The holy month of Ramadan, when Muslims fast from dawn to dust, presents unique challenges for the events industry in Indonesia, APAC's largest Muslim-majority country. But it also offers opportunities for Indonesian venues that offer appropriate solutions.
“Bookings from the government sector and Indonesian companies slow down. They will not have big meetings during Ramadan,” says Marlene Danusutedjo, marketing director at the new InterContinental Jakarta Pondok Indah in South Jakarta.
“Smaller meetings are also done differently,” she said. “Instead of meeting all day, they will start at 3pm and finish between 5:30 or 7pm to break fast as a group. Planners really like to lay it on for these feasts, so our F&B revenue is actually higher during Ramadan.
“After eating, Muslim guests will visit our musalla or prayer room. It gets quite busy during Ramadan but is a permanent part of our hotel's facility as we anticipate our Muslim guests may want to pray five times a day.”
At the Four Seasons Hotel in South Jakarta, most meetings also shift to the afternoon. “But other than that, it's business as usual,” said director of public relations Anahat Arora. “For non-Muslim delegates, planners still want us to provide drinks and light snacks during the meetings. And we offer special Ramadan menus at our F&B outlets.” Offering special Ramadan menus is not unusual among hotel groups.
Cindy Yoong, area marketing director for Marriott, said, “Our hotel restaurants are busier than ever during Ramadan as we have a proven capacity to put on big buffet spreads quickly.”
This year in Indonesia we rolled out '7 Chefs 14 Hands Ramadan Dinner' – a campaign inspired by guests far from home. Every evening, seven chefs from different hotels create home-style recipes and special sweets associated with the nostalgia of breaking fast at one's home village.”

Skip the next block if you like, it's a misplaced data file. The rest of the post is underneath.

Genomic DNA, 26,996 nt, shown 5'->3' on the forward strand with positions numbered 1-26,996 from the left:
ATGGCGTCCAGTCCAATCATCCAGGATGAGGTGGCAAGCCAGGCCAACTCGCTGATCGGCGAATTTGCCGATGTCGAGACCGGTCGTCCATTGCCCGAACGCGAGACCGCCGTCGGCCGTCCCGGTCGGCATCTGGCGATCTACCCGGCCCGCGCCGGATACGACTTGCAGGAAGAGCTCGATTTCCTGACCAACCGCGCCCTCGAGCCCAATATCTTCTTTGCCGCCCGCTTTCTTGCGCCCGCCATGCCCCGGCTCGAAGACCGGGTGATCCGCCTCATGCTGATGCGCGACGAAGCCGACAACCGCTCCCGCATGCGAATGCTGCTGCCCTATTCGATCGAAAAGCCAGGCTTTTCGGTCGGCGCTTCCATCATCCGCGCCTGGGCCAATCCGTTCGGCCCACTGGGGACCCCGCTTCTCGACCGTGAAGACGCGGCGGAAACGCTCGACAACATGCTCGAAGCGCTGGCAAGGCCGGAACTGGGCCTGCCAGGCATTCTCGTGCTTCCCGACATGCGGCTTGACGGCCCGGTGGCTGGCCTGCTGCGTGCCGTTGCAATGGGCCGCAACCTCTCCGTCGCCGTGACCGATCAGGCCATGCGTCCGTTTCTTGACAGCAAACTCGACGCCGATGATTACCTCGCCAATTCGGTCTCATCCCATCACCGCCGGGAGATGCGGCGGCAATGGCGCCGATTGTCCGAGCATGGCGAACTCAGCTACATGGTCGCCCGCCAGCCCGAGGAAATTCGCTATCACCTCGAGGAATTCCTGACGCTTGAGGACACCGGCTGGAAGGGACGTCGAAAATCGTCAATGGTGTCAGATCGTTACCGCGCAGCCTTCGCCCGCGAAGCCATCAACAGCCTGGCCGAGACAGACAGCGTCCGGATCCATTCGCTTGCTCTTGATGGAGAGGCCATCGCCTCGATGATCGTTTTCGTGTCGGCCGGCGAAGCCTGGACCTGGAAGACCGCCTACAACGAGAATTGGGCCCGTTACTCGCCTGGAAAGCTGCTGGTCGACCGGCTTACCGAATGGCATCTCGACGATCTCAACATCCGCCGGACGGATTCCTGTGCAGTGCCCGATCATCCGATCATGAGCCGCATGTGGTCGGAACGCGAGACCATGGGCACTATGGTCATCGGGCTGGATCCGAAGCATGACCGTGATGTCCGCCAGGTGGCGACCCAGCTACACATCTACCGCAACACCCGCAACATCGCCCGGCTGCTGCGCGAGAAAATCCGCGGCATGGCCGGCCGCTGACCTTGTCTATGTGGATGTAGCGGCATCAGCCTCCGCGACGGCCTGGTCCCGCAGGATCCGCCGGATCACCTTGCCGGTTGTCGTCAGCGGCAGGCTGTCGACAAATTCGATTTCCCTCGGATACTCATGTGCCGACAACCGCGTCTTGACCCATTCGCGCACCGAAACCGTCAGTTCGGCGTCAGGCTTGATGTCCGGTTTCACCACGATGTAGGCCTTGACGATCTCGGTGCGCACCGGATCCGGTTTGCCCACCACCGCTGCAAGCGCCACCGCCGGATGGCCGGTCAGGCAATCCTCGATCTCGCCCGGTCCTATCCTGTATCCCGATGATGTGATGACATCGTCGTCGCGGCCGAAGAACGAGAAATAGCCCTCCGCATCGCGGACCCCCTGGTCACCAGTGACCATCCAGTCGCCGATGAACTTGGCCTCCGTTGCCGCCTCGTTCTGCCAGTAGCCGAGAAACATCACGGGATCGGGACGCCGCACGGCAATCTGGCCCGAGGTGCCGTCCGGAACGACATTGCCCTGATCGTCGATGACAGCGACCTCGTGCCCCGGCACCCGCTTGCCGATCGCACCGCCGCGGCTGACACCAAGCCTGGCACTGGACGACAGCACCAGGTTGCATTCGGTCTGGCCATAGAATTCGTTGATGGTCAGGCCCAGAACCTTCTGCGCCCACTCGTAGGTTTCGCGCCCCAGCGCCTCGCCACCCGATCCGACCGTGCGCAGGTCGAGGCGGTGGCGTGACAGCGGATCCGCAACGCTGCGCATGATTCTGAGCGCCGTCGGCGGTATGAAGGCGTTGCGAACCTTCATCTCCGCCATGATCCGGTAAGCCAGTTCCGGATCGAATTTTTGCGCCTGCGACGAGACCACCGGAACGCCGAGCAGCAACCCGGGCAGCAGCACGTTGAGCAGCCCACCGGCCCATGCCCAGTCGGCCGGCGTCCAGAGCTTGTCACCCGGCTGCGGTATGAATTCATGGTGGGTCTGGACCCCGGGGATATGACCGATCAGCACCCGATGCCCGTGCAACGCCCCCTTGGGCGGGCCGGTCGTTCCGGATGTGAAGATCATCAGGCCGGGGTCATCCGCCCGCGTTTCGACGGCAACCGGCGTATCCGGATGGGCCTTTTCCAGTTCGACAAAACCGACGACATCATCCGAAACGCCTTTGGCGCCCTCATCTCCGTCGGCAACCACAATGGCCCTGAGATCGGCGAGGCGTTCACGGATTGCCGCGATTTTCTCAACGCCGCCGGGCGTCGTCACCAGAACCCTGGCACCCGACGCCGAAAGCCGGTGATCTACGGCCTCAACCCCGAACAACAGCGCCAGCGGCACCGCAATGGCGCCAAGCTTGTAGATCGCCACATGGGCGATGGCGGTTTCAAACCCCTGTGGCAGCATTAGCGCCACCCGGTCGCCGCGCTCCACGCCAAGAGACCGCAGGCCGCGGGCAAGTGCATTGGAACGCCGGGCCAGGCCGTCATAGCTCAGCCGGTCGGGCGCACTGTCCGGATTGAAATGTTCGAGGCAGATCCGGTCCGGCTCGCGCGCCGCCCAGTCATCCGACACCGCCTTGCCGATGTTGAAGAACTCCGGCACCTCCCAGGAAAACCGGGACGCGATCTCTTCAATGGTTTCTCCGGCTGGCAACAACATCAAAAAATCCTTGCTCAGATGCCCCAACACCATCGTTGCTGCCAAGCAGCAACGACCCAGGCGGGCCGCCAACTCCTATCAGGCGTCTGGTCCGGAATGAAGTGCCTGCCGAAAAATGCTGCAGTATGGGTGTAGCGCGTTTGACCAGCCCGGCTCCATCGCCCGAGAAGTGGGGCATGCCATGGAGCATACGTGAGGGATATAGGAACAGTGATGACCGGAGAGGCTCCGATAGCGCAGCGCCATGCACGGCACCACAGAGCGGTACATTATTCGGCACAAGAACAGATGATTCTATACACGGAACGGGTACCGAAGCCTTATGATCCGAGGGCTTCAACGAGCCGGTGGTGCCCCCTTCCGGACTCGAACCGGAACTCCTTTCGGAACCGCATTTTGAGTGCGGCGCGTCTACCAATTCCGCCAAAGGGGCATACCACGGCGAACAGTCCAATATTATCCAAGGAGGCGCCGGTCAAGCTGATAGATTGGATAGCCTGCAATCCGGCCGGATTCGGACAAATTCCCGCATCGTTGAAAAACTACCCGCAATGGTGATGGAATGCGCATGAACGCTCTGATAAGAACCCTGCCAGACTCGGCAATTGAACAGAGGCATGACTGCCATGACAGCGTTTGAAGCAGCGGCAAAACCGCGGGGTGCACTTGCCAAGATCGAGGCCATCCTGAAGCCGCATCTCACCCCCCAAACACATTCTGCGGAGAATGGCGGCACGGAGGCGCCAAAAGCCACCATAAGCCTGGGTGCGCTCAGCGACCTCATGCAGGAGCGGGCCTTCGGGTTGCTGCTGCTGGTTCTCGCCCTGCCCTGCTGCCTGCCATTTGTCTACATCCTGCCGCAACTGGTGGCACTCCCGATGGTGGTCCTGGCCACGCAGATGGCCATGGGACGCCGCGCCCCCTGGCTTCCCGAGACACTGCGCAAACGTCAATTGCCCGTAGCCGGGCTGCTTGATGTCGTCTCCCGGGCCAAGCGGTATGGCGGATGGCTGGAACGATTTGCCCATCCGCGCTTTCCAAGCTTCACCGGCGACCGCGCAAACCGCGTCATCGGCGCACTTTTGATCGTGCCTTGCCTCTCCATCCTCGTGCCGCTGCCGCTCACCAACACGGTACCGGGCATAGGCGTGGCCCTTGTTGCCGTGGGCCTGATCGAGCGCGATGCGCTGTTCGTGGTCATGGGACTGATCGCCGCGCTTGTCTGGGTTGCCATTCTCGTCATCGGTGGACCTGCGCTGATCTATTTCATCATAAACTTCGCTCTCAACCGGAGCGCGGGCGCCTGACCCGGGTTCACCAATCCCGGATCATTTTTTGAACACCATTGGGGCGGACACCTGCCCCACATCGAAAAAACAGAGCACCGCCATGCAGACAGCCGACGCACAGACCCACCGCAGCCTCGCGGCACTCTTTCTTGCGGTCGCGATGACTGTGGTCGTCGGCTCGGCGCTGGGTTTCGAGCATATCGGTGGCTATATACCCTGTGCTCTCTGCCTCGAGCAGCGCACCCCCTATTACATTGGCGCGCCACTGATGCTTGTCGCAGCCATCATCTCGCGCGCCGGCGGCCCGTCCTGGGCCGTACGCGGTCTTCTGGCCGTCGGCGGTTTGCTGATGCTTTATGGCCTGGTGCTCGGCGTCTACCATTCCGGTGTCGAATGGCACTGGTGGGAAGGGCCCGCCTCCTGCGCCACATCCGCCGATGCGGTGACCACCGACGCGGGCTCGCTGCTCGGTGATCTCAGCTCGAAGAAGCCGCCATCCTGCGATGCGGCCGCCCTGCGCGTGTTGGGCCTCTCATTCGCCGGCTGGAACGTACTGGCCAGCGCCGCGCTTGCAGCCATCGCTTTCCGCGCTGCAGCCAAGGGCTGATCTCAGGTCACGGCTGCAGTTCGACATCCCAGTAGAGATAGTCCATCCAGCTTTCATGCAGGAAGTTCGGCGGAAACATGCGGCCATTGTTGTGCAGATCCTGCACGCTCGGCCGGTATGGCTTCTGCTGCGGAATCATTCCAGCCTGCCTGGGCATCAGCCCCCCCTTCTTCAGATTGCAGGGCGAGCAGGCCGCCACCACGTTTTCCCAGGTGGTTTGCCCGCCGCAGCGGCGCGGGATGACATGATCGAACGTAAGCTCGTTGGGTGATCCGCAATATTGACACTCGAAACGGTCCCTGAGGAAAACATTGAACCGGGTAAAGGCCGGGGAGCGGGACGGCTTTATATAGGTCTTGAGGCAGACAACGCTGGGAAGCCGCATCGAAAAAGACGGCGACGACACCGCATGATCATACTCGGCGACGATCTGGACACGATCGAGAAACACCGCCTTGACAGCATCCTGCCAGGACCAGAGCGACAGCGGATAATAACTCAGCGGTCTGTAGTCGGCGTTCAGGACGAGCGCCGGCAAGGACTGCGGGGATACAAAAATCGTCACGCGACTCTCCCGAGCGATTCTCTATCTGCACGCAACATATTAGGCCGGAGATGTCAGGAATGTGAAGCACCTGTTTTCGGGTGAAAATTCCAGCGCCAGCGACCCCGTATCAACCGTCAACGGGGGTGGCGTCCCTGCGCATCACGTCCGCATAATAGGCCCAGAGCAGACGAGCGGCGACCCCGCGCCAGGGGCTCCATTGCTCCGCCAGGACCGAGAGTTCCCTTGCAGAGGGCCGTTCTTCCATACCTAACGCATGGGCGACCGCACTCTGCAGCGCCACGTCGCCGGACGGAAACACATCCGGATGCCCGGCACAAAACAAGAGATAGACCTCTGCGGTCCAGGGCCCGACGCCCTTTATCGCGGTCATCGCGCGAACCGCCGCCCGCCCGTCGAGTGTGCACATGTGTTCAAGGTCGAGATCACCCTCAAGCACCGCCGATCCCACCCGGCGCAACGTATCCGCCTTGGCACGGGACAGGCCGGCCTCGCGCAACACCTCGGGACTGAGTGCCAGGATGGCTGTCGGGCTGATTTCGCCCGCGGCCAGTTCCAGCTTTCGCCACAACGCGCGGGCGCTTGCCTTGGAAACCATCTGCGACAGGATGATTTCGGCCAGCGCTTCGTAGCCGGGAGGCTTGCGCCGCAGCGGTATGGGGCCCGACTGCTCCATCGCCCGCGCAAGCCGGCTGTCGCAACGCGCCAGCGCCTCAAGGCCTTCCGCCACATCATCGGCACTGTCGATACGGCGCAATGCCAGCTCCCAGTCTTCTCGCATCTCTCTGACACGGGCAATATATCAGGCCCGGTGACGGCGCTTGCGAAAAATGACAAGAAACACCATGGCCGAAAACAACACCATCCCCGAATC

In Malaysia, Marriott hotels mark Ramadan with their ' Celebrate Togetherness ' campaign. Yoong said: “The chefs make special dishes and at hotels with high demand, they extend the buffet offering beyond the restaurant and into ballrooms with live cooking stations. In addition to the usual breakfast menu we put on 'sahur' [Ramadan’s pre-dawn meal].”
Despite the fact that most planners try not to schedule big events during Ramadan, the Malaysia International Trade and Exhibition Centre (MITEC) in Kuala Lumpur has three major events scheduled for May: Semicon Southeast Asia 2019, Metaltech 2019 and Automex 2019.
The key to convincing planners and clients to go ahead during the holy month, says sales director Mala Dorasamy, is large-format fast-breaking and prayer facilities: “We have three prayer rooms that can accommodate 720 people, two located near the exhibition halls with a third near our meeting rooms,” she said. “We have seven kitchens, all halal-certified by the Department of Islamic Development so [Muslim] guests can dine with a peace of mind.”
Meanwhile, Alan Pryor, general manager at Kuala Lumpur Convention Centre, says Ramadan is a quieter month, particularly for short-lead meetings and events. “But as an annual occurrence, it's something we plan for by hosting consumer events where F&B isn't a major element,” he says. This year, those events include the BookFest Malaysia 2019, International Beauty Expo 2019 and Star Education Fair 2019.
“We offer clients a full-day rate where delegates are given a voucher to dine at our fast-breaking buffet. As well as customised Ramadan meeting packages with two-tier pricing designed for groups that have Muslim and non-Muslim guests,” said Pryor.
"For example, we recently hosted our own association education and knowledge exchange session. We didn’t have any coffee breaks but ended with a fast-breaking feast. Almost 200 people attended, many of them Muslims who told us how much they appreciated the itinerary.”